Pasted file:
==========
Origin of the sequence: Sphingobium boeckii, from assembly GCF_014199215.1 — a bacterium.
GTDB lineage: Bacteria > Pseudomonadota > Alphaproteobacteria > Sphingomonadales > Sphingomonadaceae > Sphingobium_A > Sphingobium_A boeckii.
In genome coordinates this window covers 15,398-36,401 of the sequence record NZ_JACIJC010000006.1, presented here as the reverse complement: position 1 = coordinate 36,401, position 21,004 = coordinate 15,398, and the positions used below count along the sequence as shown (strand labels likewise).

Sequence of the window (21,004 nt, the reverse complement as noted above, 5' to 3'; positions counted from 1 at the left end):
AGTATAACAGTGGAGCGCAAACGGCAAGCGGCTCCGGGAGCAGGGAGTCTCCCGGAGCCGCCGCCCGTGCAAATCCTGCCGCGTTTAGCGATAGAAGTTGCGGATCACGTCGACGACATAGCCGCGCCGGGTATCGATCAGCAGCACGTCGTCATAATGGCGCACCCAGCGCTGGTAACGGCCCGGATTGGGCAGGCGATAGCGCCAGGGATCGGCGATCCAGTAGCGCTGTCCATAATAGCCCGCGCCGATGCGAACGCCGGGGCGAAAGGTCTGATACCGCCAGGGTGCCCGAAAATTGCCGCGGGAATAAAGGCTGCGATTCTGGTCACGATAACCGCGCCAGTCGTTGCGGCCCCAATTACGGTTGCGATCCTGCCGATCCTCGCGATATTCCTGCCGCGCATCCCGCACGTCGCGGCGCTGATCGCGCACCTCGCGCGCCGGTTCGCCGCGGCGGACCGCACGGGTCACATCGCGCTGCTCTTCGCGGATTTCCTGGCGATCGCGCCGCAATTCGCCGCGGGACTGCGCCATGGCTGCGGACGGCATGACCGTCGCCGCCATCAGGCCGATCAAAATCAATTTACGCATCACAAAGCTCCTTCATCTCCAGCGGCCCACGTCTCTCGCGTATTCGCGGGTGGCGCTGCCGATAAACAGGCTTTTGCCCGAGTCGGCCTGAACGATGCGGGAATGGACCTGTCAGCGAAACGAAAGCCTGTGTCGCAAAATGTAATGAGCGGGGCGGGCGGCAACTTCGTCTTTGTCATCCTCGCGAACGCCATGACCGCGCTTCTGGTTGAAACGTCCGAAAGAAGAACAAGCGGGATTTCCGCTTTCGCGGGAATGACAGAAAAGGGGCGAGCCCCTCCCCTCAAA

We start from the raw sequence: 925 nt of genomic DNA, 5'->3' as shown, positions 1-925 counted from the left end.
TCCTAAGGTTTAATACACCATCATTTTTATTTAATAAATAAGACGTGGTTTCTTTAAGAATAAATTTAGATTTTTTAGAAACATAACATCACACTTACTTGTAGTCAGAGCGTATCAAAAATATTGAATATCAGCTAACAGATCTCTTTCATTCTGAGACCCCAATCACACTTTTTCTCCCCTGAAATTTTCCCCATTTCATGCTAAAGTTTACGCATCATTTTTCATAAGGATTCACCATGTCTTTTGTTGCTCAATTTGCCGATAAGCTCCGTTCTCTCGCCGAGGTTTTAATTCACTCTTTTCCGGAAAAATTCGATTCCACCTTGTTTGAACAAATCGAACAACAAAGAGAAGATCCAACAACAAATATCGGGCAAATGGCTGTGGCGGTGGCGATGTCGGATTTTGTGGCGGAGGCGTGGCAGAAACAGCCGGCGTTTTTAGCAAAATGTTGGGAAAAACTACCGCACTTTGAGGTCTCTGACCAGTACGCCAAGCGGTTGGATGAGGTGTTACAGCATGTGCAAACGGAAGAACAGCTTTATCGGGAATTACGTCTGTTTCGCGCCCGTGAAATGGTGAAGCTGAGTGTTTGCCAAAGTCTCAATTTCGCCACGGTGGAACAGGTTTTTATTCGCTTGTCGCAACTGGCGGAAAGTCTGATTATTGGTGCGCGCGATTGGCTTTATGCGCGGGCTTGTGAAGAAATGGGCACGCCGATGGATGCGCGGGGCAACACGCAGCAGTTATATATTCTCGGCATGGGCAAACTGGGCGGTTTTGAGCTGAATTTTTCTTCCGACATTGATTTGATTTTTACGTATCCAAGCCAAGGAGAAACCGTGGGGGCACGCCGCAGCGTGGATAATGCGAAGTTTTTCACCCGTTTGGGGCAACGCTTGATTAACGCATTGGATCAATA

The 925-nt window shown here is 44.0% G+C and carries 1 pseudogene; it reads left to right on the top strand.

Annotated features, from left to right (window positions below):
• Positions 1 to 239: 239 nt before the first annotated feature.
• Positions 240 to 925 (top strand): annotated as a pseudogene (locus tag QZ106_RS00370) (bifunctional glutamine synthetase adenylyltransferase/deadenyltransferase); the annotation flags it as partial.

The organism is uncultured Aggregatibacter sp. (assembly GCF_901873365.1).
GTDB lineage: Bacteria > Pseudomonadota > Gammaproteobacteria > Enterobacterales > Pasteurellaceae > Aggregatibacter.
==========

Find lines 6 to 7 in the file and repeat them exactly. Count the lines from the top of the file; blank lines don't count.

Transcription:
We start from the raw sequence: 925 nt of genomic DNA, 5'->3' as shown, positions 1-925 counted from the left end.
TCCTAAGGTTTAATACACCATCATTTTTATTTAATAAATAAGACGTGGTTTCTTTAAGAATAAATTTAGATTTTTTAGAAACATAACATCACACTTACTTGTAGTCAGAGCGTATCAAAAATATTGAATATCAGCTAACAGATCTCTTTCATTCTGAGACCCCAATCACACTTTTTCTCCCCTGAAATTTTCCCCATTTCATGCTAAAGTTTACGCATCATTTTTCATAAGGATTCACCATGTCTTTTGTTGCTCAATTTGCCGATAAGCTCCGTTCTCTCGCCGAGGTTTTAATTCACTCTTTTCCGGAAAAATTCGATTCCACCTTGTTTGAACAAATCGAACAACAAAGAGAAGATCCAACAACAAATATCGGGCAAATGGCTGTGGCGGTGGCGATGTCGGATTTTGTGGCGGAGGCGTGGCAGAAACAGCCGGCGTTTTTAGCAAAATGTTGGGAAAAACTACCGCACTTTGAGGTCTCTGACCAGTACGCCAAGCGGTTGGATGAGGTGTTACAGCATGTGCAAACGGAAGAACAGCTTTATCGGGAATTACGTCTGTTTCGCGCCCGTGAAATGGTGAAGCTGAGTGTTTGCCAAAGTCTCAATTTCGCCACGGTGGAACAGGTTTTTATTCGCTTGTCGCAACTGGCGGAAAGTCTGATTATTGGTGCGCGCGATTGGCTTTATGCGCGGGCTTGTGAAGAAATGGGCACGCCGATGGATGCGCGGGGCAACACGCAGCAGTTATATATTCTCGGCATGGGCAAACTGGGCGGTTTTGAGCTGAATTTTTCTTCCGACATTGATTTGATTTTTACGTATCCAAGCCAAGGAGAAACCGTGGGGGCACGCCGCAGCGTGGATAATGCGAAGTTTTTCACCCGTTTGGGGCAACGCTTGATTAACGCATTGGATCAATA